It was interesting – and frustrating – to see D'Artagnan on a boat outside of Belle-Isle, trying desperately to save his friends, only to be thwarted at every point as officer pops up with a signed order from the King specifically prohibiting each action. By the end of the scene, D'Artagnan is livid, but his antagonist is the King, so he can't do much. Clearly, although D'Artagnan has always professed loyalty to the King, he disagrees with a number of royal opinions throughout the novel.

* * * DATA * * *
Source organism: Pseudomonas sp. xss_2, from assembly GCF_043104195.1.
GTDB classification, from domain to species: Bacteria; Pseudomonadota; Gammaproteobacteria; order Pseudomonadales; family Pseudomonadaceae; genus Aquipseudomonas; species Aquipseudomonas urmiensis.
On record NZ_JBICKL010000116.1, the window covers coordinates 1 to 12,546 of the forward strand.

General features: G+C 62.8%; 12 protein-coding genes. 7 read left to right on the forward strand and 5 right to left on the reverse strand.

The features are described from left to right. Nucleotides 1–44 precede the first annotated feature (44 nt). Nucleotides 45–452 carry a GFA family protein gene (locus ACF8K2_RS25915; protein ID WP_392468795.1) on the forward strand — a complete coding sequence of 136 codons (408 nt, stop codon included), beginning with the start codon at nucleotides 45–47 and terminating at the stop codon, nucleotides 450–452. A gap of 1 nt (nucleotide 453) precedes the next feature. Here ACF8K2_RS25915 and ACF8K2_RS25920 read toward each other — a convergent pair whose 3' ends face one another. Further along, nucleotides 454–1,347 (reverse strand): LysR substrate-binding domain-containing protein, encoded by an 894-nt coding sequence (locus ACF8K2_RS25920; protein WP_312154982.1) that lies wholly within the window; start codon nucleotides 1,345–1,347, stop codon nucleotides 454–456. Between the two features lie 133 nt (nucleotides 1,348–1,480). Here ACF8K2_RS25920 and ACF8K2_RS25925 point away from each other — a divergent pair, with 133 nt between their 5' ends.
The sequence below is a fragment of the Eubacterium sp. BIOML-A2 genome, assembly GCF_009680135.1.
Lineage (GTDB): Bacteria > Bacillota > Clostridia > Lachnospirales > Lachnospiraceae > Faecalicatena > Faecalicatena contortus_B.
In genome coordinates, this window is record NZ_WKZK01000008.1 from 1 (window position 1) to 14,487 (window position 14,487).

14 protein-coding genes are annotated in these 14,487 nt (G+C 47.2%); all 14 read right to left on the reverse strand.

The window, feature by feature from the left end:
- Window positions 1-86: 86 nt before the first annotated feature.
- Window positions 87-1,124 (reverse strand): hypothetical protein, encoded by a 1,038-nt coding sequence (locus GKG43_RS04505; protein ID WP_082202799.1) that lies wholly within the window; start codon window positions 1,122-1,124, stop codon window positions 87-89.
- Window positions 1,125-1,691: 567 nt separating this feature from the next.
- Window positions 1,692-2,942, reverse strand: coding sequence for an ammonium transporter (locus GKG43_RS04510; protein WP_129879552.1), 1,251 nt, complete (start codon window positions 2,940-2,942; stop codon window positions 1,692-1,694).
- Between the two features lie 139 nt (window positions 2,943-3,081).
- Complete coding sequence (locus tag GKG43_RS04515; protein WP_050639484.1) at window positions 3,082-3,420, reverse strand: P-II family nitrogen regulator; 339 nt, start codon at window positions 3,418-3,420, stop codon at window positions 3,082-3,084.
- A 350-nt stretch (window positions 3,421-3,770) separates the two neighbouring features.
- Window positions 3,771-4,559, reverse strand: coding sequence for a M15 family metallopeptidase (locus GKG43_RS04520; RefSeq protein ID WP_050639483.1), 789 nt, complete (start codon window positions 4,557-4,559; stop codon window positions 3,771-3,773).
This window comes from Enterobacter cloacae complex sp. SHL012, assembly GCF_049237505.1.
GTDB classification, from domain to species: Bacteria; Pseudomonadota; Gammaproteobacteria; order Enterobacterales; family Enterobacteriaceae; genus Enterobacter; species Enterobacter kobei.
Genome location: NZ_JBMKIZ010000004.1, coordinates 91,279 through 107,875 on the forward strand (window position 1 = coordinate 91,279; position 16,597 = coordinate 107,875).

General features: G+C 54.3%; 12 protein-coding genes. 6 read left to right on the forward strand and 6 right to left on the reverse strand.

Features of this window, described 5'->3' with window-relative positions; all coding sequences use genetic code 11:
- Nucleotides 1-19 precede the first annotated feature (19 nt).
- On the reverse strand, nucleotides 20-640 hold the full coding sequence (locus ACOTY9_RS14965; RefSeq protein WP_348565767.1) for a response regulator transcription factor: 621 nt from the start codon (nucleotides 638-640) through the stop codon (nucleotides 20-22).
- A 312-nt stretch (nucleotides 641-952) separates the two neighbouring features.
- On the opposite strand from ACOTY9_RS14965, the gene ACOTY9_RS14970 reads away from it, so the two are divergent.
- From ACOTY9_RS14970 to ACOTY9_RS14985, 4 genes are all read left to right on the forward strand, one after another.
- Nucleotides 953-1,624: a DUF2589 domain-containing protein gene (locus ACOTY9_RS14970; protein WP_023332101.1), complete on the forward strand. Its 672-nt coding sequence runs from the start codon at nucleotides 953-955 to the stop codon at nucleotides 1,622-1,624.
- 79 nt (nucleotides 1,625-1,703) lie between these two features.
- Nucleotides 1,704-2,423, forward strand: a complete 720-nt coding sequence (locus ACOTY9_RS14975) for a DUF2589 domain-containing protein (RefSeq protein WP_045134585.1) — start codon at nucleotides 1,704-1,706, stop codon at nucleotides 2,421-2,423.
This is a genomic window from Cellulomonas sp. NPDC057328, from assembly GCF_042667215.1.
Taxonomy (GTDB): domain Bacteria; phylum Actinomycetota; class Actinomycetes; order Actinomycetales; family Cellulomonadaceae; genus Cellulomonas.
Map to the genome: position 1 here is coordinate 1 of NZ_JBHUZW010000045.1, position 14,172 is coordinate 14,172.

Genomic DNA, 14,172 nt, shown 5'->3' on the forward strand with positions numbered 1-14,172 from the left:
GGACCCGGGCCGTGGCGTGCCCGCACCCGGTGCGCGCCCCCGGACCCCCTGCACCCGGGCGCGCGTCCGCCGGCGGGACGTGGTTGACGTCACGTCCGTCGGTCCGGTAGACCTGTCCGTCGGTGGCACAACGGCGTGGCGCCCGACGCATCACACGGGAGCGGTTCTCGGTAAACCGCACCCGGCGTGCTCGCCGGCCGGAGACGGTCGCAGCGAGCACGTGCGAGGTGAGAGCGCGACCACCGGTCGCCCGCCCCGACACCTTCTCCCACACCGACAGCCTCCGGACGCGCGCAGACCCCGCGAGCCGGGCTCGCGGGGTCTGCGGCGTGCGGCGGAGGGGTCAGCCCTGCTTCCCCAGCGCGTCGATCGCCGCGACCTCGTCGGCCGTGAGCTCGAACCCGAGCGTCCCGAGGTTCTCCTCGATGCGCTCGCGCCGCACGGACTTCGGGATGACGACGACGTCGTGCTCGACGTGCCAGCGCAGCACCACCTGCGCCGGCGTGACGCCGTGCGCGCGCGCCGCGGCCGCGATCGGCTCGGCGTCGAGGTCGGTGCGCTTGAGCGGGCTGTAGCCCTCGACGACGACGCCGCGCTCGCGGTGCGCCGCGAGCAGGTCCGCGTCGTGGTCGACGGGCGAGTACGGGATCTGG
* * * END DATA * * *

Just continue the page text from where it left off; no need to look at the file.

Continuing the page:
Since D'Artagnan and his comrades are firmly on Fouquet's side, it makes sense that they dislike Fouquet's enemy, Colbert. This minister to the King is out to get Fouquet locked up by any means possible: hook, crook, or incriminating documents. Colbert thus only indirectly serves as an antagonist to D'Artagnan and Aramis. By the end of the novel, with Fouquet safely shut up in jail, two Musketeers have made amends with their once enemy..